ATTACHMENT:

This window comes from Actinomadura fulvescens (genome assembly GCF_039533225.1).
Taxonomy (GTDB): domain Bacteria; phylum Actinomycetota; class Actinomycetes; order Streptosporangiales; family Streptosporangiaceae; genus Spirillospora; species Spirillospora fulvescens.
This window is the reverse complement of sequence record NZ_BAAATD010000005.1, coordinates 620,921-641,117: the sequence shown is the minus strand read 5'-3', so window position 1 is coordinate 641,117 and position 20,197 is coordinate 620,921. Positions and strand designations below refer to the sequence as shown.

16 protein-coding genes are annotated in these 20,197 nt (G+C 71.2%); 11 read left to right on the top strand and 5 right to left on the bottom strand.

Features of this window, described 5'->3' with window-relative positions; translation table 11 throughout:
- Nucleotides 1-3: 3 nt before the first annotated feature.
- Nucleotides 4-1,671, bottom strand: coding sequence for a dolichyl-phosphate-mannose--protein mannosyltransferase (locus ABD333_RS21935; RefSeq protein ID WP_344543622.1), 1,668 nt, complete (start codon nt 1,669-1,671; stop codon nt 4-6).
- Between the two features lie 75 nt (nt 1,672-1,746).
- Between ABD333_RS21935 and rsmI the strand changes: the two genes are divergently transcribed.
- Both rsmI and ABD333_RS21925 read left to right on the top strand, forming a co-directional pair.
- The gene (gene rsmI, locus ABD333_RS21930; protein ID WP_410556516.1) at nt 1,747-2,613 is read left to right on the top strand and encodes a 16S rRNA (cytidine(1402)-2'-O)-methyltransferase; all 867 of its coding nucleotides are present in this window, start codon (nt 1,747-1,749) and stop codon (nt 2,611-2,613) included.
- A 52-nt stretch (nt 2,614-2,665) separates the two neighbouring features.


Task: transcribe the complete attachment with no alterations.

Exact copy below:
This window comes from Actinomadura fulvescens (genome assembly GCF_039533225.1).
Taxonomy (GTDB): domain Bacteria; phylum Actinomycetota; class Actinomycetes; order Streptosporangiales; family Streptosporangiaceae; genus Spirillospora; species Spirillospora fulvescens.
This window is the reverse complement of sequence record NZ_BAAATD010000005.1, coordinates 620,921-641,117: the sequence shown is the minus strand read 5'-3', so window position 1 is coordinate 641,117 and position 20,197 is coordinate 620,921. Positions and strand designations below refer to the sequence as shown.

16 protein-coding genes are annotated in these 20,197 nt (G+C 71.2%); 11 read left to right on the top strand and 5 right to left on the bottom strand.

Features of this window, described 5'->3' with window-relative positions; translation table 11 throughout:
- Nucleotides 1-3: 3 nt before the first annotated feature.
- Nucleotides 4-1,671, bottom strand: coding sequence for a dolichyl-phosphate-mannose--protein mannosyltransferase (locus ABD333_RS21935; RefSeq protein ID WP_344543622.1), 1,668 nt, complete (start codon nt 1,669-1,671; stop codon nt 4-6).
- Between the two features lie 75 nt (nt 1,672-1,746).
- Between ABD333_RS21935 and rsmI the strand changes: the two genes are divergently transcribed.
- Both rsmI and ABD333_RS21925 read left to right on the top strand, forming a co-directional pair.
- The gene (gene rsmI, locus ABD333_RS21930; protein ID WP_410556516.1) at nt 1,747-2,613 is read left to right on the top strand and encodes a 16S rRNA (cytidine(1402)-2'-O)-methyltransferase; all 867 of its coding nucleotides are present in this window, start codon (nt 1,747-1,749) and stop codon (nt 2,611-2,613) included.
- A 52-nt stretch (nt 2,614-2,665) separates the two neighbouring features.